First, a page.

Almost all the students using vouchers [in Louisiana] are black, according to the superintendent. This is a program largely designed to find ways to get black students stuck in failing schools an education. The government’s public-school monopoly, designed to enrich union bosses, is failing. The Louisiana government, under the leadership of Governor Bobby Jindal, isn’t willing to give up on those students, and is throwing them a rope. The United States Department of Justice, under the leadership of Eric Holder, will do anything to cut that rope.
The left likes to talk a lot about disparate impact. In ruling against the NYPD’s stop and frisk program, Judge Shira Scheindlin even found a new term for it–“indirect racial profiling.” So imagine what Democrats would make of a policy that disproportionately harmed black students trying to get a decent education if the partisan roles were reversed.
Jason Bedrick follows the point up well in response to somebody else’s call for self sacrifice to bolster the education monopoly of government schools:
Scratch away the economic ignorance and smug self-righteousness [behind a statement that private schools are immoral] and you find a compelling argument for school choice. Yes, low-income families also want access to good quality schools that meet their kids’ individual needs. But forcing everyone into the same school isn’t going to help. The author correctly identifies the problem but fails to arrive at the right solution. If we want true equality of opportunity, we should expand the educational options available to low- and middle-income families, not restrict the choices of everyone.
Of course, imposing restrictions instead of expanding freedom gives the government more authority over people’s lives, rather than less, in part by making it the universal solution for the problems that it creates. One begins to see a pattern and to think that may be the ultimately objective of statist policies, with do-gooderism as a thin water-based coat of paint.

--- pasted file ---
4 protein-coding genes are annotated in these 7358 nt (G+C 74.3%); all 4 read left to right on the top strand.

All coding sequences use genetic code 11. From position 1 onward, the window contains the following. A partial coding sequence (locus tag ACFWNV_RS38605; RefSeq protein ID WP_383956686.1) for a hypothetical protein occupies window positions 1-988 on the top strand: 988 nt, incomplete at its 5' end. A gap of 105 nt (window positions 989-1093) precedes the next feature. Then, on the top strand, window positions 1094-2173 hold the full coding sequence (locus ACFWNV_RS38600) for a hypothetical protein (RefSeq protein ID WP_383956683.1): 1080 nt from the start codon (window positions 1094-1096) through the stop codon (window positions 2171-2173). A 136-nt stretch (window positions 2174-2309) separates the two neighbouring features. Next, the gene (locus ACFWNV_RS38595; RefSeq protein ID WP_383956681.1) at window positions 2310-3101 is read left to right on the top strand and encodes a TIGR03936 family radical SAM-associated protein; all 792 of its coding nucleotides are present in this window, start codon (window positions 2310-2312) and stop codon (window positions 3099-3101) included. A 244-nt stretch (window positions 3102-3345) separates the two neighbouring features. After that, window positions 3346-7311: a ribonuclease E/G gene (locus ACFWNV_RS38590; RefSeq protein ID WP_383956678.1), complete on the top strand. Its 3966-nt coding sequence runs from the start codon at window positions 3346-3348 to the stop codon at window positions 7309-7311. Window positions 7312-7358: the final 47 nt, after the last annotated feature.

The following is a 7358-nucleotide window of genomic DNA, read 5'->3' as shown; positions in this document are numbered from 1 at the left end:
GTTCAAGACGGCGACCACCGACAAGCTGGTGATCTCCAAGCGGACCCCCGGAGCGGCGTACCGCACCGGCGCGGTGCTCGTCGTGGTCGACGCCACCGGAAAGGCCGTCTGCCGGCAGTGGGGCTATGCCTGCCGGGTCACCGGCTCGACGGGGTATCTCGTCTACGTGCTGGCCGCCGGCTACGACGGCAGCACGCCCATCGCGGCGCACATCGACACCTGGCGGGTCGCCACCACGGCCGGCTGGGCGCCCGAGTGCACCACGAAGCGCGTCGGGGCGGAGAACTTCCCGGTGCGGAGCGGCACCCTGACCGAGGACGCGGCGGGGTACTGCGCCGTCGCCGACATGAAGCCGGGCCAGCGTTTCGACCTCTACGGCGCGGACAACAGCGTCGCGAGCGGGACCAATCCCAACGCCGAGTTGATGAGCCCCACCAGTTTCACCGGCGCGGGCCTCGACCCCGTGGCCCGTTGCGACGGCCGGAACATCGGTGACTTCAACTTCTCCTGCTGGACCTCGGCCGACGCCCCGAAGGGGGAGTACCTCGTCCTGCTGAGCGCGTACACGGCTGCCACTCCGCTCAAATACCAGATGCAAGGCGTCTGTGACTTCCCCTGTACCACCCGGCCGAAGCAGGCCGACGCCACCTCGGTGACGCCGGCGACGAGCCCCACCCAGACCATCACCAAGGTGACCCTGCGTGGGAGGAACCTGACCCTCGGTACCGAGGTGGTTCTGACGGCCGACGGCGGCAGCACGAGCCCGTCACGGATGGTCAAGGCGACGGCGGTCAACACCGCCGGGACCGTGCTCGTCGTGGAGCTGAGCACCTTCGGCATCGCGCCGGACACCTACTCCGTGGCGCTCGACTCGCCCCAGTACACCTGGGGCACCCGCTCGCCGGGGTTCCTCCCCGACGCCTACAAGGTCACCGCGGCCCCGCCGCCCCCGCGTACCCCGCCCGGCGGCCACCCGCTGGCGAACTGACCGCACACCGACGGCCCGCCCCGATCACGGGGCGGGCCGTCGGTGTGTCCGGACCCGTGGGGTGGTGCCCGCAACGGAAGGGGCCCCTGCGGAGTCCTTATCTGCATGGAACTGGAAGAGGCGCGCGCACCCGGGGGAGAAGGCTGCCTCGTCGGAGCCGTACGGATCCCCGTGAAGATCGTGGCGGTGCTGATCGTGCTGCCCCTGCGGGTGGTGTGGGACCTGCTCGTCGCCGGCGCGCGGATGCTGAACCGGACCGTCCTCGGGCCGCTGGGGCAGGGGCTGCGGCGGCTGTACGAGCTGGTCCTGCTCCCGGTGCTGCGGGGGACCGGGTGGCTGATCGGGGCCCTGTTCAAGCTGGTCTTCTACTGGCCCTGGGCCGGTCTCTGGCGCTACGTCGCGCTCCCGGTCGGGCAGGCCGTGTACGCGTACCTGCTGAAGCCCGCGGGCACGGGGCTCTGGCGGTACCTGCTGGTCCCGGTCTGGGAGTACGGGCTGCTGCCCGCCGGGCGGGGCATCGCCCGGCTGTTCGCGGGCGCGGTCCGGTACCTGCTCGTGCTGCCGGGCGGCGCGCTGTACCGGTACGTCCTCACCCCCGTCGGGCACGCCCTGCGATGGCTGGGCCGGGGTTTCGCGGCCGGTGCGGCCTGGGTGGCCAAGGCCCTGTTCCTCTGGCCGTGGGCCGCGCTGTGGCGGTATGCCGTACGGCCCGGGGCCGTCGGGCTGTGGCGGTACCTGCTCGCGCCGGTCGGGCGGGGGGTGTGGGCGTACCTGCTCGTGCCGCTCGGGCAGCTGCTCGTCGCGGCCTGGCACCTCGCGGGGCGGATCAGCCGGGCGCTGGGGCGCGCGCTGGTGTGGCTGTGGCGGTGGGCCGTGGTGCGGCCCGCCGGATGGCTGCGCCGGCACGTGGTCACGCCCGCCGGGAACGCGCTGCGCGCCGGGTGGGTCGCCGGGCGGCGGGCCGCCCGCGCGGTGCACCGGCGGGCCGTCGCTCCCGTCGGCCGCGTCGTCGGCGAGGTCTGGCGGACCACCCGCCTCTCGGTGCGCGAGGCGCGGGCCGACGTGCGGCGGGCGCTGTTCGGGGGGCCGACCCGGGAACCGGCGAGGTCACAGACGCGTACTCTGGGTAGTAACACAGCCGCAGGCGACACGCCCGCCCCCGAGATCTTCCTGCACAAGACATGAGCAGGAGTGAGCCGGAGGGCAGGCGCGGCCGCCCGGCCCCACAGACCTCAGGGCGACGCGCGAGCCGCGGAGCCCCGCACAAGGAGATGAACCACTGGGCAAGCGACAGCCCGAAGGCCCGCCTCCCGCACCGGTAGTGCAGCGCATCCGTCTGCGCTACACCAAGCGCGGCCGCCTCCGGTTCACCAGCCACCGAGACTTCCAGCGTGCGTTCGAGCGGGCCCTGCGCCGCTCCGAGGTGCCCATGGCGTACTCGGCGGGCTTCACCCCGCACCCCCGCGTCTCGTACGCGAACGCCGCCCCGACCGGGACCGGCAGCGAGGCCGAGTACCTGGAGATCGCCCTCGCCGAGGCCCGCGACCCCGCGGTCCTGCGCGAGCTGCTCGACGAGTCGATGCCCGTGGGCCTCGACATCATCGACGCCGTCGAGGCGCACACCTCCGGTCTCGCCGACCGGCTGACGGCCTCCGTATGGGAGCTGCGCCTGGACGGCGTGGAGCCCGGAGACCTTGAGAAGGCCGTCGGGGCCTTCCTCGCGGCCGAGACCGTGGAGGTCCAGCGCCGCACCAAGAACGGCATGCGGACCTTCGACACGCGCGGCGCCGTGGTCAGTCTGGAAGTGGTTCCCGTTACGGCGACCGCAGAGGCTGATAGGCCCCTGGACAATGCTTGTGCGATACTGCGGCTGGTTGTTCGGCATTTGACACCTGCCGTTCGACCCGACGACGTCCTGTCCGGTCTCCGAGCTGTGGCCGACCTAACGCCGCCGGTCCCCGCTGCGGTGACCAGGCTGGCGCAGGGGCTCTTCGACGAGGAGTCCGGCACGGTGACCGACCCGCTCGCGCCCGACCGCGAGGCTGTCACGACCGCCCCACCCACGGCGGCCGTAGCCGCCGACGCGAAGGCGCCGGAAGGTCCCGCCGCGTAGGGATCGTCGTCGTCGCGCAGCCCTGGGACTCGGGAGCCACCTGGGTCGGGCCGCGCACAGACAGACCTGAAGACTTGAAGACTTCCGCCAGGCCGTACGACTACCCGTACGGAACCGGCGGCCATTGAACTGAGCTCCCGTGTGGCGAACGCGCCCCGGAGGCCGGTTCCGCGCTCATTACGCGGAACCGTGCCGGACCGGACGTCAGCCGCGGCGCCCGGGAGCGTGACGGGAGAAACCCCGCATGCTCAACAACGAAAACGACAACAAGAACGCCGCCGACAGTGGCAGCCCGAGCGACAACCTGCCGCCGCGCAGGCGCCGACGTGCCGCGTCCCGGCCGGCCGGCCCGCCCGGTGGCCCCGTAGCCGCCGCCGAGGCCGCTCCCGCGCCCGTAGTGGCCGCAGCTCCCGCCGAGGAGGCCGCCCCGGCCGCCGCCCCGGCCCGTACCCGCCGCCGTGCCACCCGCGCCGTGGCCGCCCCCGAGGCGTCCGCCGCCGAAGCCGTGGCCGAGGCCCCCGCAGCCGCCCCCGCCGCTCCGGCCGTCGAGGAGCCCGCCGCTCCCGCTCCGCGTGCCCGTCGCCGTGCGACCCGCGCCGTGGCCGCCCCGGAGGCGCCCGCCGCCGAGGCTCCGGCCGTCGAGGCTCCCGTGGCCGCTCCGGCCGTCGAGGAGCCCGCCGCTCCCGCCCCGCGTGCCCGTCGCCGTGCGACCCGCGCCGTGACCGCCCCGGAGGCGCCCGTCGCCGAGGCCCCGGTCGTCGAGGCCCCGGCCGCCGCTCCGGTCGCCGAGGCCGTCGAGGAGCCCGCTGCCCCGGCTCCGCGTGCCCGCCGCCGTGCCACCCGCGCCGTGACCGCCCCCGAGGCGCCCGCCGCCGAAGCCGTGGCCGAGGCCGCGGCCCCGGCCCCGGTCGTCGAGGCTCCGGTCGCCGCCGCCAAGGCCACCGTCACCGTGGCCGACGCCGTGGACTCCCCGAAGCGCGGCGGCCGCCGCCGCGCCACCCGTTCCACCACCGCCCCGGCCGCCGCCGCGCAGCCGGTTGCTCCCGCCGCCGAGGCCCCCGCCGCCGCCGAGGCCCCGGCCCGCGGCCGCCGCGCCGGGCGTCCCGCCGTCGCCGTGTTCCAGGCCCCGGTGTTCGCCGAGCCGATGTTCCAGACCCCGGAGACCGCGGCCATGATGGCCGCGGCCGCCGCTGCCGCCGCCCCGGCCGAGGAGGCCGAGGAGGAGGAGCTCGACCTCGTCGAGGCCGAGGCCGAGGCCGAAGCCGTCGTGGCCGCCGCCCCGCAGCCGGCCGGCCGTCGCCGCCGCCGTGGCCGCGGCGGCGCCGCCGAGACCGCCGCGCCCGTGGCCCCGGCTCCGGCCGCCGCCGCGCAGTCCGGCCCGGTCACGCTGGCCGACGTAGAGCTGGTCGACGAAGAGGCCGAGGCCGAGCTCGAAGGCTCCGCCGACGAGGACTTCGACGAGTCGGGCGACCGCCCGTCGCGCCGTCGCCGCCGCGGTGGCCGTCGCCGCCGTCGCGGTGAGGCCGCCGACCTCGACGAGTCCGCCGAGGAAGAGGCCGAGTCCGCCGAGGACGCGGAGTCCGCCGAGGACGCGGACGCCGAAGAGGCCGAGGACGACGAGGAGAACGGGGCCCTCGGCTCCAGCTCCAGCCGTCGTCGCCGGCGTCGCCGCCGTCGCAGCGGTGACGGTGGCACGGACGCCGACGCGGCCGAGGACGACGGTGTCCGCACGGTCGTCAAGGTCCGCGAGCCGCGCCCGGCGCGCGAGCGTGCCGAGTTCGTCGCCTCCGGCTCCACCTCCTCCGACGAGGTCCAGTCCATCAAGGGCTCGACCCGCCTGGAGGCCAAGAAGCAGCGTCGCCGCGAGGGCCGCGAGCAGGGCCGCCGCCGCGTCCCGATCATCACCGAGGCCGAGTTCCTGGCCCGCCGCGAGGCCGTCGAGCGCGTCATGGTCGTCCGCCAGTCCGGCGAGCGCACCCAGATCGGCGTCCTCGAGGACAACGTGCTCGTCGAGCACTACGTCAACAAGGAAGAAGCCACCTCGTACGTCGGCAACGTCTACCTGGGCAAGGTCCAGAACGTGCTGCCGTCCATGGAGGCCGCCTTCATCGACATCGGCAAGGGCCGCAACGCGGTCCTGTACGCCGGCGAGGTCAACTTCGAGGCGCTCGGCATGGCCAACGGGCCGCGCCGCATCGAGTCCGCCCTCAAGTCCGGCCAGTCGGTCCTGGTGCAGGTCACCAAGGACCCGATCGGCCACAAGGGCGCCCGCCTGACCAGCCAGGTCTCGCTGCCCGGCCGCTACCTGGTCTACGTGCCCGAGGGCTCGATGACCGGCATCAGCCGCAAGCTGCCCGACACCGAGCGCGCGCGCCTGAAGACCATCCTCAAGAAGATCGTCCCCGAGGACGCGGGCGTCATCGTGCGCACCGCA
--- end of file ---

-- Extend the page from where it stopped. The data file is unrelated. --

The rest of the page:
This closing section doesn’t really fit with the rest, but it’s just too amusing to let go. During the initial year and a half or so of the RI Center for Freedom & Prosperity’s existence, I complained frequently that the Providence Journal seemed to have made it a plank of its style guide to treat the think tank as if it were merely an outgrowth of the Rhode Island Republican Party.
It simply wasn’t, but it took repeated statements publicly and privately to stop the practice. Having had that experience, I couldn’t help but chuckle when I saw this in today’s paper:
A lawyer for Army Pvt. Chelsea Manning — the former Bradley Manning — said in a blog post on Thursday the soldier is doing well as she goes through processing at the military prison at Fort Leavenworth.
The only thing that’s changed about Bradley Manning recently (apart from his being convicted for giving classified documents to WikiLeaks) is that he’s requested to be called a woman (and ginned up some controversy about whether the American people will now have to pay for his sex-change treatments). As the Washington Times puts it (emphasis added):
As for Pvt. Manning’s current state of mind, his attorney said he’s adjusting well to his new surroundings and appreciates the support of many in the media who willingly call him by his new name and recognize his wish to be female. AP, for example, put forth a policy that all wire reports would refer to Pvt. Manning with the feminine pronoun, as he requested.
Lesson: Sell out your country, but make a sensation by flirting with transgenderism, and you’ll receive media “support”; work to push back against a corrupt establishment in Rhode Island, and some in the media will do their best to write you off in crass political terms.
Perhaps at our next staff meeting, we should draw straws to see who will give Manning’s strategy a try in our group. I’ll argue against being included, though, on the grounds that my number of children would make it too hard of a sell.